This is not feminism as we’ve known it in its contemporary rebirth — packaged into think pieces or nonprofits or Eve Ensler plays or Beyoncé VMA performances. That stuff has its place and is necessary in its own way. This is different. This is ’70s-style, organic, mass, radical rage, exploding in unpredictable directions. It is loud, thanks to the human megaphone that is social media and the “whisper networks” that are now less about speaking sotto voce than about frantically typed texts and all-caps group chats.

Really powerful white men are losing jobs — that never happens. Women (and some men) are breaking their silence and telling painful and intimate stories to reporters, who in turn are putting them on the front pages of major newspapers.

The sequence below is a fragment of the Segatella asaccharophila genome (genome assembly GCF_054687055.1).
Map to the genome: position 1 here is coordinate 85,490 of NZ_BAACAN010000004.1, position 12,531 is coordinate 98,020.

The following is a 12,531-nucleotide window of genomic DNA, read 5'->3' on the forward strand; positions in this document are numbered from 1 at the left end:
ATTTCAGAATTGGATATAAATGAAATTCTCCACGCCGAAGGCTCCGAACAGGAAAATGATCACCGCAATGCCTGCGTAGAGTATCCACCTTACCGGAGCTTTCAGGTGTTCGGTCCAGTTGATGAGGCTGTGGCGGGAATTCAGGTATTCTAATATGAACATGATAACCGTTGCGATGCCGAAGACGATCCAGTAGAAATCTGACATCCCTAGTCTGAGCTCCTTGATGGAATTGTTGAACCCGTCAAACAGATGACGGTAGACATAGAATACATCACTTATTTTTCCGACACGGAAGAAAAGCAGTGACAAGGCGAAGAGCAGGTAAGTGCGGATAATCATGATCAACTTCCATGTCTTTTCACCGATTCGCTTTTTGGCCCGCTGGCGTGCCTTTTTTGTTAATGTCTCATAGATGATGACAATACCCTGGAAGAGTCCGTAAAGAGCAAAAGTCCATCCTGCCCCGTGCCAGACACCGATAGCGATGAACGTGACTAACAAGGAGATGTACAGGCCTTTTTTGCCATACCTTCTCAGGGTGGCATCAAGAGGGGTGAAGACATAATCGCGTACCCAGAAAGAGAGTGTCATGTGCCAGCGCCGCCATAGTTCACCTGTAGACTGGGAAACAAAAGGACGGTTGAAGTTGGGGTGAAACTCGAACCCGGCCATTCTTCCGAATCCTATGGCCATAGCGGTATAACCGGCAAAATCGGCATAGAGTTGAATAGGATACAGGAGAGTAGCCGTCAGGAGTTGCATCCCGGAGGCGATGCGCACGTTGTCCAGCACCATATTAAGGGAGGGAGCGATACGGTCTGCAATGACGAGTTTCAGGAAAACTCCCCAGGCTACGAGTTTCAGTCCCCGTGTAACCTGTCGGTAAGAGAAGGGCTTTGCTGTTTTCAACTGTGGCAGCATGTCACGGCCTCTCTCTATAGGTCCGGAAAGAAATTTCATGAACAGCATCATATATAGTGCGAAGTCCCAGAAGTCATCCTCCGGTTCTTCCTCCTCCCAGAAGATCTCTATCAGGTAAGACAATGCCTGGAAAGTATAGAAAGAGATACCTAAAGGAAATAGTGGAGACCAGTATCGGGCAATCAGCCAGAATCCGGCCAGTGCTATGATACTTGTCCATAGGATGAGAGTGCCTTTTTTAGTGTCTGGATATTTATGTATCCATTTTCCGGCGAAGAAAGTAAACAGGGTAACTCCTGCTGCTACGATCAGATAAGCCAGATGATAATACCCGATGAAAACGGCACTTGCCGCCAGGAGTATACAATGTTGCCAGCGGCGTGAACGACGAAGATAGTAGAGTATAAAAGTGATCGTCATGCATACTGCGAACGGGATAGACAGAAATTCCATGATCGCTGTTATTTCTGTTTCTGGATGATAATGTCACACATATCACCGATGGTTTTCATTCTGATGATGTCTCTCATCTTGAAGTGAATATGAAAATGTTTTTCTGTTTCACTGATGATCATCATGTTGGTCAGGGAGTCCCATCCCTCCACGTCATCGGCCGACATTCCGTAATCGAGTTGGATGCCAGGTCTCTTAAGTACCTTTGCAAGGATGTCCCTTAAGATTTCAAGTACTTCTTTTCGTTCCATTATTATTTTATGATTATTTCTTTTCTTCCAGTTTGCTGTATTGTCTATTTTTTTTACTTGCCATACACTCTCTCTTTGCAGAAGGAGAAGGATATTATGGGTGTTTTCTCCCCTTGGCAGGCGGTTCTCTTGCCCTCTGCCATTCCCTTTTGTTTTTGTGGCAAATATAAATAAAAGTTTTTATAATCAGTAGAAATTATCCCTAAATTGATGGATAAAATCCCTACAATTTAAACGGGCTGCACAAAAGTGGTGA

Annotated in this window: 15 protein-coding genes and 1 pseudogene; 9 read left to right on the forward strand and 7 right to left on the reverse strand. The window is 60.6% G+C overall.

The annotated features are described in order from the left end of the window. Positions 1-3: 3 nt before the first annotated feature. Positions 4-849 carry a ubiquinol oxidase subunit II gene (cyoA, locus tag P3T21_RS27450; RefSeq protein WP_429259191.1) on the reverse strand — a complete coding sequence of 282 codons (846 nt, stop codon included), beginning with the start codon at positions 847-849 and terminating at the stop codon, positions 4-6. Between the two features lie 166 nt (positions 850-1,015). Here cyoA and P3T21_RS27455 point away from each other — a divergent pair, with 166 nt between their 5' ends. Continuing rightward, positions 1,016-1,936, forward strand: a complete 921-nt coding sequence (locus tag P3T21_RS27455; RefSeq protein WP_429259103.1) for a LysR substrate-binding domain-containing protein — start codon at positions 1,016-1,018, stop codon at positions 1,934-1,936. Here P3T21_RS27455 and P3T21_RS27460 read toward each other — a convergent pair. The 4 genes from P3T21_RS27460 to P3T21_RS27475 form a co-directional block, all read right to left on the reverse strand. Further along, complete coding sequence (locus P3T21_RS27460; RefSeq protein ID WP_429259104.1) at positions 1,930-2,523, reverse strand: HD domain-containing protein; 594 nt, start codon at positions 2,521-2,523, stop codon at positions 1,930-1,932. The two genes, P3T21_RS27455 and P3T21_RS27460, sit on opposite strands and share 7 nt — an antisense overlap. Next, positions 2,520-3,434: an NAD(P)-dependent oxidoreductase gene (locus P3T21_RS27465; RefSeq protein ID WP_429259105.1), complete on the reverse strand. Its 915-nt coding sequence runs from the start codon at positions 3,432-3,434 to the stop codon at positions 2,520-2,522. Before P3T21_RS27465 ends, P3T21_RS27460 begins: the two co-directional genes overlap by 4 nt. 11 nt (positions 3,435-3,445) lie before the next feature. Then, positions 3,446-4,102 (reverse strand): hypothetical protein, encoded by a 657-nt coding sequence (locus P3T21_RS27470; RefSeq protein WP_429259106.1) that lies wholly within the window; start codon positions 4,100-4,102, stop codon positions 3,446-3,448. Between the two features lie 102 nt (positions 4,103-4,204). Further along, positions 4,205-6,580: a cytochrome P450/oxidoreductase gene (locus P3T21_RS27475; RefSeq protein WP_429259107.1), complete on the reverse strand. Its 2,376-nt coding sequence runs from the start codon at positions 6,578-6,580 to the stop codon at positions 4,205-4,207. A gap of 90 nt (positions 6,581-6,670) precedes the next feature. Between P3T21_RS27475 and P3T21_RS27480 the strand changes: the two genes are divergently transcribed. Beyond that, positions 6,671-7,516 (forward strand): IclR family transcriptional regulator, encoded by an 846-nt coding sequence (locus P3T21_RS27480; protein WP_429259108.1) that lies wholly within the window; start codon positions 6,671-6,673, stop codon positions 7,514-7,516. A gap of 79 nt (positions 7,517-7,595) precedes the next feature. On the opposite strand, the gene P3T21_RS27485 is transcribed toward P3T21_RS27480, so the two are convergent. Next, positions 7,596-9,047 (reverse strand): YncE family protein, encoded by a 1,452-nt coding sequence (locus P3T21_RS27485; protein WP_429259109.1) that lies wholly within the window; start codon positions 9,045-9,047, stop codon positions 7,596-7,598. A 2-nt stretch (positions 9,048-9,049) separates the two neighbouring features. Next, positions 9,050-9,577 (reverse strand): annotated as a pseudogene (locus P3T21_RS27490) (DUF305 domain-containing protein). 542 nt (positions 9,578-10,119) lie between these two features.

https://www.thecut.com/2017/11/rebecca-traister-on-the-post-weinstein-reckoning.html

 
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Posted by on December 21, 2017 in North America

 

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We’re All Mad Here: Weinstein, Women, and the Language of Lunacy

We’re through the looking glass now. As women all over the world come forward to talk about their experiences of sexual violence, all our old certainties about what was and was not normal are peeling away like dead skin.

It’s not just Hollywood and it’s not just Silicon Valley. It’s not just the White House or Fox News.

It’s everywhere.

It’s happening in the art world and in mainstream political parties. It’s happening in the London radical left and in the Bay Area burner community. It’s happening in academia and in the media and in the legal profession. I recently heard that it was happening in the goddamn Lindy Hop dance scene, which I didn’t even know was a thing. Men with influence and status who have spent years or decades treating their community like an all-you-can-grope sexual-harassment buffet are suddenly being presented with the bill. Names are being named. A lot of women have realized that they were never crazy, that even if they were crazy they were also right all along, and — how shall I put this? — they (we) are pissed.